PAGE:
Image: U.S. President Obama and members of a town hall audience.
Jason Reed  /  REUTERS
President Barack Obama meets with members of the audience following a town hall-style meeting in Cannon Falls, Minnesota August 15, 2011. Obama is traveling on a bus tour through Minnesota, Iowa and Illinois.
updated 8/15/2011 4:53:20 PM ET 2011-08-15T20:53:20

Hitting back against an emboldened GOP, President Barack Obama launched a rare direct attack Monday on the Republican presidential field, criticizing his potential 2012 rivals for their blanket opposition to any deficit-cutting compromise involving new taxes.

"That's just not common sense," Obama told the crowd at a town hall-style meeting in Cannon Falls, Minn., as he kicked off a three-day bus tour through Minnesota, Iowa and Illinois.

"You need to take a balanced approach," he insisted.

Obama recalled a moment in last week's GOP presidential debate when all eight of the candidates said they would refuse to support a deal with tax increases, even if tax revenues were outweighed 10-to-1 by spending cuts.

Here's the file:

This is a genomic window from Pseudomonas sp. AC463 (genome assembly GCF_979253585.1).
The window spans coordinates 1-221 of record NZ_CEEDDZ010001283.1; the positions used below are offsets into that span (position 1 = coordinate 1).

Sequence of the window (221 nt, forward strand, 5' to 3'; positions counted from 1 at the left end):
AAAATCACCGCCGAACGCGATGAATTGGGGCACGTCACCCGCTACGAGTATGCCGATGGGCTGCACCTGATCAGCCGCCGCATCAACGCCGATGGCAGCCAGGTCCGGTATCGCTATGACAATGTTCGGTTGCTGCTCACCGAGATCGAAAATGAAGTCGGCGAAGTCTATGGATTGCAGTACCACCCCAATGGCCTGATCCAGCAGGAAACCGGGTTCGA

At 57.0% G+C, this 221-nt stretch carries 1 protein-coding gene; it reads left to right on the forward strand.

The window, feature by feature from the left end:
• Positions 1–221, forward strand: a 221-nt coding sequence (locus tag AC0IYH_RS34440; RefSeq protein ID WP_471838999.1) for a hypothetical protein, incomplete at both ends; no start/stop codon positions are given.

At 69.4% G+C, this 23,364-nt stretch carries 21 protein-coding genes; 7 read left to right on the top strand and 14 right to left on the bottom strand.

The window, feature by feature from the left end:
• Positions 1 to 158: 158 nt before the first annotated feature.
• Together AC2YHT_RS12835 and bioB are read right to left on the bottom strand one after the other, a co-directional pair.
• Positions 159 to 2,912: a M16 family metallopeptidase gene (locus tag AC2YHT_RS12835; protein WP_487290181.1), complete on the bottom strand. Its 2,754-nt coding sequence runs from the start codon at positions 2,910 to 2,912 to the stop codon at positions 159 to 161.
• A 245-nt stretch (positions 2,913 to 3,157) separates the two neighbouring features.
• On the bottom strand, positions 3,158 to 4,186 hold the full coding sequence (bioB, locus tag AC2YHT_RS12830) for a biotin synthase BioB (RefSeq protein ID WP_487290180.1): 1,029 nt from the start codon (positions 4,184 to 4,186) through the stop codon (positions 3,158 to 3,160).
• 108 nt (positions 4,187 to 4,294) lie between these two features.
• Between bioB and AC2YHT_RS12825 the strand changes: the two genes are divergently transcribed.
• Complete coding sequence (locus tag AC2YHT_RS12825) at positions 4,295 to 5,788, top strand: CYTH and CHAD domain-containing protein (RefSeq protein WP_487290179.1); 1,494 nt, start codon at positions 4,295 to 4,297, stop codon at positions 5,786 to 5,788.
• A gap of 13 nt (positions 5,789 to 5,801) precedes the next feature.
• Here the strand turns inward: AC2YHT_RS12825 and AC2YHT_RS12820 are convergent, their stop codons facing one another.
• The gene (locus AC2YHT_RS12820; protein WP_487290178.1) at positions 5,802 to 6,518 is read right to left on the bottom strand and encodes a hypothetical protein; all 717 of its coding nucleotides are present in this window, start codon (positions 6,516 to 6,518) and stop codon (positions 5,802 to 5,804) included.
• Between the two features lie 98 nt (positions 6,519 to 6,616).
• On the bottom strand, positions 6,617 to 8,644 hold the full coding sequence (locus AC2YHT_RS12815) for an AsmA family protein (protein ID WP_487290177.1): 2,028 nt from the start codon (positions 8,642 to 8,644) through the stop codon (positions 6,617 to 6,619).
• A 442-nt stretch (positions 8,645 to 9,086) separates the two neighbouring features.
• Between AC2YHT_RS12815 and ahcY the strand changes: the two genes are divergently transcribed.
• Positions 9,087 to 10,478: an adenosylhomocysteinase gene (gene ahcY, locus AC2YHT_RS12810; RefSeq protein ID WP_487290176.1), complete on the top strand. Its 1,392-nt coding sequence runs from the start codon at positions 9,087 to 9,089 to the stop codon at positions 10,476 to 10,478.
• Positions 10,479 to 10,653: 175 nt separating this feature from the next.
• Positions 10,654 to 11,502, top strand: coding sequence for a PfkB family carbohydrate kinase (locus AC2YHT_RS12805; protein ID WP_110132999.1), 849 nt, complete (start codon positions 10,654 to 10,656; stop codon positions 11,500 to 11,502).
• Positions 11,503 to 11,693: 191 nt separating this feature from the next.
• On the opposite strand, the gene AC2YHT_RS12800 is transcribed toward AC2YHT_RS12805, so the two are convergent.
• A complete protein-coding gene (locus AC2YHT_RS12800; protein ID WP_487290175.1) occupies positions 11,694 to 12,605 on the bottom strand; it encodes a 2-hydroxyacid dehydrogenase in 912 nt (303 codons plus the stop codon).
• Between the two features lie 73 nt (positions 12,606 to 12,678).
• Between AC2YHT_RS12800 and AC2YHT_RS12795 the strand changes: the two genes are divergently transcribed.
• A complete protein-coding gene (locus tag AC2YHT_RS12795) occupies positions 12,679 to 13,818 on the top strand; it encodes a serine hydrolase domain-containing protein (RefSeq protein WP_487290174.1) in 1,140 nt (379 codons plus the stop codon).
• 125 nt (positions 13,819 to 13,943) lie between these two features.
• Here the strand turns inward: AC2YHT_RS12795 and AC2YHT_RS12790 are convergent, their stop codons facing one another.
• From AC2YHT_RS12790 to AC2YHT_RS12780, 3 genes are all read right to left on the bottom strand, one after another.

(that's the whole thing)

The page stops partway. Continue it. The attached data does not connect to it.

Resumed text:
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Obama didn't mention any of the candidates by name, and prefaced the remark by saying, "I know it's not election season yet."

Video: Obama begins bus tour (on this page)

But his comment underscored that election season is indeed under way. The bus tour, although an official White House event rather than a campaign swing, takes Obama through three states he won in 2008 but where he now needs to shore up his standing.

In Iowa, Obama returns to a state that handed him a key victory over Democratic rival Hillary Rodham Clinton in their nomination fight but where Republicans have now been blanketing the state in preparation for its first-in-the-nation caucuses, attacking the president at every turn. The bus tour comes on the heels of Republican Michele Bachmann's weekend victory in the Iowa Straw Poll and Texas Gov. Rick Perry's contest-rattling entrance into the race.